• CALLING ON THE IRISH GOVERNMENT TO INVEST MORE IN SCIENCE!!
    According to the World Health Organization, approximately 1 billion cases and millions of deaths each year can be traced back to diseases originating from animal populations. In the past three decades, researchers have found more than 30 bacteria or viruses that are capable of infecting humans. Over three quarters of those are believed to have come from animal populations. And while the current pandemic may feel like a very rare happening, scientists say the pace of these pandemics is accelerating dramatically thanks to humans' ever-encroaching proximity to wildlife. "The time between these outbreaks is getting shorter and shorter," said Dr. Tracey McNamara, a professor of pathology at Western University of Health Sciences College of Veterinary Medicine. And it's becoming increasingly clear that these viruses aren't just a threat to our health -- they're also a threat to the global economy. "We are only able to sustain an outbreak maybe once every decade," said Dr. Peter Daszak, president of EcoHealth Alliance. "The rate we are going is not sustainable." As our population continues to expand, the interactions between humans and wildlife grow closer and closer. Cutting down forests and altering habitats push animals out of their own homes and deeper into human communities. Poorly developed hygiene and sanitation systems can make it more likely for germs to build up. With humans and animals living in such close proximity, bacteria and viruses can easily jump from one species to another. Once people become infected, the increasing interconnectedness of our world makes the spread of the disease easier. People and domestic animals are able to traverse the globe in a matter of hours. Illegal trade of exotic animals can move across borders undetected, carrying with them deadly bacteria and viruses.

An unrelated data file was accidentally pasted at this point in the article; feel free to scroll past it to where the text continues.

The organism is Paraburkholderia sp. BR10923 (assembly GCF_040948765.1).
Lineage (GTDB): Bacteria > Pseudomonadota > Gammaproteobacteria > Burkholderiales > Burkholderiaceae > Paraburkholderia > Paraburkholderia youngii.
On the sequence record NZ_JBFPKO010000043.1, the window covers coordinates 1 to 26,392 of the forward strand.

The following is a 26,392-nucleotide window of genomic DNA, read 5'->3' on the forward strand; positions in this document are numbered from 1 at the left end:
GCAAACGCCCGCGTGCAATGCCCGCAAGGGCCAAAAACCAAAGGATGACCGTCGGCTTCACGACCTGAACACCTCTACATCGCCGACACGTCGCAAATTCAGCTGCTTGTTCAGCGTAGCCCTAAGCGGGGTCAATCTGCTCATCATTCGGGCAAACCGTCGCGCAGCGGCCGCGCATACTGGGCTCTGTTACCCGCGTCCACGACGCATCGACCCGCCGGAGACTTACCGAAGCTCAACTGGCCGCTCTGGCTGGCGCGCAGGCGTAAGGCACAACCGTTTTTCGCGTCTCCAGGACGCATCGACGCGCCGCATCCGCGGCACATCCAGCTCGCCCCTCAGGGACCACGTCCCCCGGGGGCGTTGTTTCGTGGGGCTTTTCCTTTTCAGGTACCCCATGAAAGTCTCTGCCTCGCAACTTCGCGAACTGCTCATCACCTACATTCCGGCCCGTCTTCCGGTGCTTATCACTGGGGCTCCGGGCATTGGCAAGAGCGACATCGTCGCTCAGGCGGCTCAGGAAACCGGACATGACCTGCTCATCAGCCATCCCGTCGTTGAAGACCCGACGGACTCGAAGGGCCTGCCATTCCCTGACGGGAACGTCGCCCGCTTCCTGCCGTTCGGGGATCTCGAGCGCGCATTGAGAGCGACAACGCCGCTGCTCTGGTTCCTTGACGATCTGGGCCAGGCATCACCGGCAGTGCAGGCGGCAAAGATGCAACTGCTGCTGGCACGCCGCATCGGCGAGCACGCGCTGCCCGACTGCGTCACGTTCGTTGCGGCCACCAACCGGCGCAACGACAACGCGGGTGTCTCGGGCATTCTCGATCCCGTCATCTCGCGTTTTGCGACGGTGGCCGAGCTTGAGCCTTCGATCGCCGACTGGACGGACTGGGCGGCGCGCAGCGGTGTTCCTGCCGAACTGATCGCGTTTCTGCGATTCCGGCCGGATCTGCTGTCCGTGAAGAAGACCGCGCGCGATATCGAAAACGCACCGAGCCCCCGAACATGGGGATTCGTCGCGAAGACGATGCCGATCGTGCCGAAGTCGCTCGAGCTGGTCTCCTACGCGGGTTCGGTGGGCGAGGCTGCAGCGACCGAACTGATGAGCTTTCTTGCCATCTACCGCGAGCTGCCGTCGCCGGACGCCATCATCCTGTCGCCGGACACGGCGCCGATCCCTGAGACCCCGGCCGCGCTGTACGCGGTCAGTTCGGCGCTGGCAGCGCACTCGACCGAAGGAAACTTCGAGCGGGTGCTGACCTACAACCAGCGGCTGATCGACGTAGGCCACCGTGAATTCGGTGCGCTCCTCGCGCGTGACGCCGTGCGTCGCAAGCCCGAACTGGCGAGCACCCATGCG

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    Created by Sinead Jackson
  • Support E-learning for kids during a pandemic
    Keep our kids safe, keep ourselves safe so we can keep our Ireland safe!!!
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    Created by Yana Wang
  • Stop the abuses of Meat Plant workers
    The Covid crisis has shown how weak protections are for all workers in this country. The scandal in the meat plants is just one blatant example. Failure to act now and give these workers greater protections and workplace rights will mean huge health risks for all workers and communities affected in the future
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    Created by Brid Smith
  • PROPER QUARANTINING: HOLD WHAT WHAT WE HAVE DEARLY WON
    On foot of huge sacrifices made these last 3 months by persons of all ages and circumstances, it would be criminally irresponsible to allow the thirst for tourism income and personal holiday travel to issue in a second wave.
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    Created by Bridget Flanagan
  • PROTECT TRANSPORT, RETAIL & CLEANING WORKERS
    To preserve the gains and prevent a second wave.
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    Created by Bridget Flanagan
  • No reduction to Covid19 €350 payment